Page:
To overclock your GPU you want to increase the State 7 clock frequency (the clock frequency under load) in small increments, each time you increase it you need to run your stress tests to make sure that the computer is stable. If you experience crashes, screen flickering or any other abnormal behaviour decrease the clock frequency to the last stable setting, if everything is fine then increase it in small increments until you get a crash or screen artefact and then decrease it slightly – this will be your highest stable setting. 1400 MHz is a good clock for my GPU, any higher tends to yield negligible performance gains while decreasing reliability so when I found that this frequency was stable I decided to leave it there.

After overclocking to your desired level you now want to experiment with undervolting. This is the process of lowering the voltage fed to the GPU. As mentioned previously most graphics cards will be sold with higher operating voltages that necessary, this leads to increased power consumption and temperatures, neither of which we want. By undervolting we can decrease power consumption and temperatures – depending on the GPU, sometimes by quite a lot. Unlike with overlocking where we just adjust the State 7 clock frequency, when undervolting we need to make sure that States 7-0 decrease in voltage. Essentially make sure that each State is 20-50 mV lower than the last (the actual difference isn’t particularly important as the middle states are barely used other than when the computer transitions between being idle and under load). Essentially carry out the opposite process to overclocking – decrease the voltage in small increments (stress testing and recording the results each time) until you get a crash or screen artefact, then raise it to the last stable setting. It turns out that my card isn’t able to run on a very low voltage (at least not after overclocking it) so there was almost no temperature decrease, but you don’t know until you try and undervolting may have a much more noticeable effect on your card (even if you also have an RX570).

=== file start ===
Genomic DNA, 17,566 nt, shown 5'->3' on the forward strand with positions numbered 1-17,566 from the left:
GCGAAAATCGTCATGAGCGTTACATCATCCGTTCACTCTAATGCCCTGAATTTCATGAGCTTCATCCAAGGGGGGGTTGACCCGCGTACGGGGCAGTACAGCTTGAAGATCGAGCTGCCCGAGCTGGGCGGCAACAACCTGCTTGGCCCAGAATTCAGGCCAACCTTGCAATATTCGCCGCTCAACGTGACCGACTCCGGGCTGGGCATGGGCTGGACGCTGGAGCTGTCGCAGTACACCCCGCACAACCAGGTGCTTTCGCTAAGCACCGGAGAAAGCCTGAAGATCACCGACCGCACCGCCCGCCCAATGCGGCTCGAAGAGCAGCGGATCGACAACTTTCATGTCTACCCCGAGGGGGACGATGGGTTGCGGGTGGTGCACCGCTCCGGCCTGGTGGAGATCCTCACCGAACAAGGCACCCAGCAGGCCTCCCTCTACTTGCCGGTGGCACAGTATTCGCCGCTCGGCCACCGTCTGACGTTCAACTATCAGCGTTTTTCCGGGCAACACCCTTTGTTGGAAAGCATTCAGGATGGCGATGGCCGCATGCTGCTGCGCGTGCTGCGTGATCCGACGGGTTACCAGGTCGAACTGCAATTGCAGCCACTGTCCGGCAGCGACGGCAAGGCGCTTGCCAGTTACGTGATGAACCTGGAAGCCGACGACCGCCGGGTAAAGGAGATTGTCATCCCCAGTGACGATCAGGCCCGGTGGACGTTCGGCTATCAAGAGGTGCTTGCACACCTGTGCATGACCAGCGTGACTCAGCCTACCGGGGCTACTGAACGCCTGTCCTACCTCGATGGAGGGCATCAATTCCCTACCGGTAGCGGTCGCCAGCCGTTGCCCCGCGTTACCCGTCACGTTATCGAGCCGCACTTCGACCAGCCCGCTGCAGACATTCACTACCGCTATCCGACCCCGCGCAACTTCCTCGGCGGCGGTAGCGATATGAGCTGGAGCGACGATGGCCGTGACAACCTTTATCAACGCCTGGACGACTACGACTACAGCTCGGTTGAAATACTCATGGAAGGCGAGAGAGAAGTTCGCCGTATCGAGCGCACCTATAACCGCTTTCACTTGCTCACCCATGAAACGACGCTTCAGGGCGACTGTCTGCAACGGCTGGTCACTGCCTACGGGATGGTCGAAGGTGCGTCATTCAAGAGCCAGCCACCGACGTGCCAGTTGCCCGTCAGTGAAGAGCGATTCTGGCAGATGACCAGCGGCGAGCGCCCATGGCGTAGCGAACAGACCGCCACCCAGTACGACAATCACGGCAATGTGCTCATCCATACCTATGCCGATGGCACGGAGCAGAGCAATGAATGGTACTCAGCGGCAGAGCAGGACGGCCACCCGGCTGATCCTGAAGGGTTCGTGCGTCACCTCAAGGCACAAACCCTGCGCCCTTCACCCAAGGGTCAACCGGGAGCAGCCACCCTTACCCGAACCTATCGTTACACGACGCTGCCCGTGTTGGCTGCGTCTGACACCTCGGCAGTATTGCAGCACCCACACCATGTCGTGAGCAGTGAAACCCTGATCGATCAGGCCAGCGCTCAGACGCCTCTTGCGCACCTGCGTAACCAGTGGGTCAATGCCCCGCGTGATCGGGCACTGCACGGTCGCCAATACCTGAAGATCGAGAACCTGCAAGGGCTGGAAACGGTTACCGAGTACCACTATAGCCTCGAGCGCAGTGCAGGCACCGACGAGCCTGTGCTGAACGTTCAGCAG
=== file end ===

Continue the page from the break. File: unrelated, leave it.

Finally we’re going to be talking about VRAM timings. I was going to go into the process of overclocking the VRAM (which is the same as overclocking the core) but I found that the performance increase was barely noticeable and, having done a little extra research, this tends to be the case as overclocking the VRAM can cause an increase in latency which will reduce performance and counteract any performance gains from the overclock. You can try it yourself if you want but I found that messing with the VRAM timings was much less complicated and had a much more noticeable impact. In the Radeon software I have the options of “Automatic,””Level 1,” and “Level 2” VRAM timings, each being more aggressive than the last; automatic is obviously stable as it’s the factory default. Try changing this to Level 1 and then carry out all of your stress tests, if this works without any issues then try Level 2. If you do experience issues then go back to the previous stable setting (for me Level 2 appeared stable but then led to crashes after a few hours so I lowered it back to Level 1).

I hope you enjoyed this article and found it useful. I achieved a solid 4-17 FPS gain (shown below) without any increase in temperature and the less graphically demanding a game is the more of a boost you will notice. If you’d like to be emailed next time I post be sure to sign up below!